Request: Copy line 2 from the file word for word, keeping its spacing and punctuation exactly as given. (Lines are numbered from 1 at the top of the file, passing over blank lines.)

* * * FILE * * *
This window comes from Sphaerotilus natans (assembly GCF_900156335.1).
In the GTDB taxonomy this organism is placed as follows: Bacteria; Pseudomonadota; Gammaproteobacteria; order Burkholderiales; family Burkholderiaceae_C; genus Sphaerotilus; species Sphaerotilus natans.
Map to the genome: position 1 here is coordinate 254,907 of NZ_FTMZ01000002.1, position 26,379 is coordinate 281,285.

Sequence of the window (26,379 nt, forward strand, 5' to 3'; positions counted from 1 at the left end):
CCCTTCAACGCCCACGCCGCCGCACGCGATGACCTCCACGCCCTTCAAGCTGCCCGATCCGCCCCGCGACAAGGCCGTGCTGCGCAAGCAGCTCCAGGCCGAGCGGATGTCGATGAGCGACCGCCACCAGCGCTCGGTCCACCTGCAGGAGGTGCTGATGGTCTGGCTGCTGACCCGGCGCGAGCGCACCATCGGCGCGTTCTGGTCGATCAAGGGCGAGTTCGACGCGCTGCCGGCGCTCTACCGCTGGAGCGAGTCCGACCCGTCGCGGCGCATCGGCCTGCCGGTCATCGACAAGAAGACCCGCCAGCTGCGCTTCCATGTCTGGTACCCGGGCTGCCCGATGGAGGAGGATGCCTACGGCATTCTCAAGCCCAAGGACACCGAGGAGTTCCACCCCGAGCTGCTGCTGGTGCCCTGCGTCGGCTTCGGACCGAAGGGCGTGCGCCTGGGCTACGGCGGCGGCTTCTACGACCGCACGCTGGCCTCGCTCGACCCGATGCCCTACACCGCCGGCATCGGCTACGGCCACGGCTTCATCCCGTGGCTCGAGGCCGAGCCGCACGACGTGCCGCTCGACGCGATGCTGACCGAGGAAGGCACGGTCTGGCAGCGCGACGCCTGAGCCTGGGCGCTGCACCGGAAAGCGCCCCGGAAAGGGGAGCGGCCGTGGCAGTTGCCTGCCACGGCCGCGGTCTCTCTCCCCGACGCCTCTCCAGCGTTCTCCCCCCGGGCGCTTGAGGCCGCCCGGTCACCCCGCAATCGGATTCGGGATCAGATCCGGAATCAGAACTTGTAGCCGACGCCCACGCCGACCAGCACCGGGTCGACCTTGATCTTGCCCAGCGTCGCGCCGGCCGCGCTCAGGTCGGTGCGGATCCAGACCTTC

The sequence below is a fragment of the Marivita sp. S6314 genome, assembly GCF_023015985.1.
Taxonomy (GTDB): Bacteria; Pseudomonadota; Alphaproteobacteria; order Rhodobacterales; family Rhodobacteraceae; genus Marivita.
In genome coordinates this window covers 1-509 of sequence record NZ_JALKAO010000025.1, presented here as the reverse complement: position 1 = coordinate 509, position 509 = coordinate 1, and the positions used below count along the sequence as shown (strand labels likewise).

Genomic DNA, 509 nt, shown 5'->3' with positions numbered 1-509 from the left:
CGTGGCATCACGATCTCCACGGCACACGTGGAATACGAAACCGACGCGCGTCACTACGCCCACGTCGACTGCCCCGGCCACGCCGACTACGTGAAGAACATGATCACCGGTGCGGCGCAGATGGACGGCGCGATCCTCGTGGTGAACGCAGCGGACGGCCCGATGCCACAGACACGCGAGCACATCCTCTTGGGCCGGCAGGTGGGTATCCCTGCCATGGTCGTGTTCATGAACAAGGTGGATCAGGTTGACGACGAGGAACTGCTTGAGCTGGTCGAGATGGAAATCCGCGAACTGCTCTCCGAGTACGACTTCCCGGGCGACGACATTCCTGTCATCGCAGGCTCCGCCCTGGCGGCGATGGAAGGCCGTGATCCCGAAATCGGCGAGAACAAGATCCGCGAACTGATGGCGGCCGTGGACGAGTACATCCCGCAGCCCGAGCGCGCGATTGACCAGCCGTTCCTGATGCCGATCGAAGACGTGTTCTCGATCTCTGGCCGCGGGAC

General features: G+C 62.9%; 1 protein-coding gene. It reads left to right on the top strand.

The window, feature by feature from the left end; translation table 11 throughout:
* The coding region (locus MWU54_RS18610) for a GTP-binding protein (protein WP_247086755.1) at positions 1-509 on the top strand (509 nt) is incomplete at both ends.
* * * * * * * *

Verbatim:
In the GTDB taxonomy this organism is placed as follows: Bacteria; Pseudomonadota; Gammaproteobacteria; order Burkholderiales; family Burkholderiaceae_C; genus Sphaerotilus; species Sphaerotilus natans.